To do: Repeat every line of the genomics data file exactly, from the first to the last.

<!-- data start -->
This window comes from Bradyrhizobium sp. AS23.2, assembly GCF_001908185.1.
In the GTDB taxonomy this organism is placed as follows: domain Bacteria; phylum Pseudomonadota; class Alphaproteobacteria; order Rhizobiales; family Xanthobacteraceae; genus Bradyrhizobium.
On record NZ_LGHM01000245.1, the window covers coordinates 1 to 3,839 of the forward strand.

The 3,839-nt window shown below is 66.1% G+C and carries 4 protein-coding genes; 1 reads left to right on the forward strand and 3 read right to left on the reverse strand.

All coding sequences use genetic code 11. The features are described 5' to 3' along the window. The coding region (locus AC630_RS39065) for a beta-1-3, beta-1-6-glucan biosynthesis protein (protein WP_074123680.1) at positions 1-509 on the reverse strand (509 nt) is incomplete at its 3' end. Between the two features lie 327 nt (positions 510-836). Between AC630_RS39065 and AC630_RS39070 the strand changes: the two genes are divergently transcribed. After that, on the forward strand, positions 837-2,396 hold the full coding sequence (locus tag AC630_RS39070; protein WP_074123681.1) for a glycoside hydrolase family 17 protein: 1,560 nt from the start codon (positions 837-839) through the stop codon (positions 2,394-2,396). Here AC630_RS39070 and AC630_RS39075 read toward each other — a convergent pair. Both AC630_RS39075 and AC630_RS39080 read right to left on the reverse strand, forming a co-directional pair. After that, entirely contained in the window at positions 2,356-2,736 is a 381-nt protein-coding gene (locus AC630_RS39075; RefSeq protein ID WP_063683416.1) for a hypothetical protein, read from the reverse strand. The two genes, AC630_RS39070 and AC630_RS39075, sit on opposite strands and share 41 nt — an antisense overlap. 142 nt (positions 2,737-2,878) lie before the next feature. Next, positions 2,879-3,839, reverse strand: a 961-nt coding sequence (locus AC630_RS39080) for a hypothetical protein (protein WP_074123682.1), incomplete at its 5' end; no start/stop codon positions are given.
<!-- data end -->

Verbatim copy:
This window comes from Bradyrhizobium sp. AS23.2, assembly GCF_001908185.1.
In the GTDB taxonomy this organism is placed as follows: domain Bacteria; phylum Pseudomonadota; class Alphaproteobacteria; order Rhizobiales; family Xanthobacteraceae; genus Bradyrhizobium.
On record NZ_LGHM01000245.1, the window covers coordinates 1 to 3,839 of the forward strand.

The 3,839-nt window shown below is 66.1% G+C and carries 4 protein-coding genes; 1 reads left to right on the forward strand and 3 read right to left on the reverse strand.

All coding sequences use genetic code 11. The features are described 5' to 3' along the window. The coding region (locus AC630_RS39065) for a beta-1-3, beta-1-6-glucan biosynthesis protein (protein WP_074123680.1) at positions 1-509 on the reverse strand (509 nt) is incomplete at its 3' end. Between the two features lie 327 nt (positions 510-836). Between AC630_RS39065 and AC630_RS39070 the strand changes: the two genes are divergently transcribed. After that, on the forward strand, positions 837-2,396 hold the full coding sequence (locus tag AC630_RS39070; protein WP_074123681.1) for a glycoside hydrolase family 17 protein: 1,560 nt from the start codon (positions 837-839) through the stop codon (positions 2,394-2,396). Here AC630_RS39070 and AC630_RS39075 read toward each other — a convergent pair. Both AC630_RS39075 and AC630_RS39080 read right to left on the reverse strand, forming a co-directional pair. After that, entirely contained in the window at positions 2,356-2,736 is a 381-nt protein-coding gene (locus AC630_RS39075; RefSeq protein ID WP_063683416.1) for a hypothetical protein, read from the reverse strand. The two genes, AC630_RS39070 and AC630_RS39075, sit on opposite strands and share 41 nt — an antisense overlap. 142 nt (positions 2,737-2,878) lie before the next feature. Next, positions 2,879-3,839, reverse strand: a 961-nt coding sequence (locus AC630_RS39080) for a hypothetical protein (protein WP_074123682.1), incomplete at its 5' end; no start/stop codon positions are given.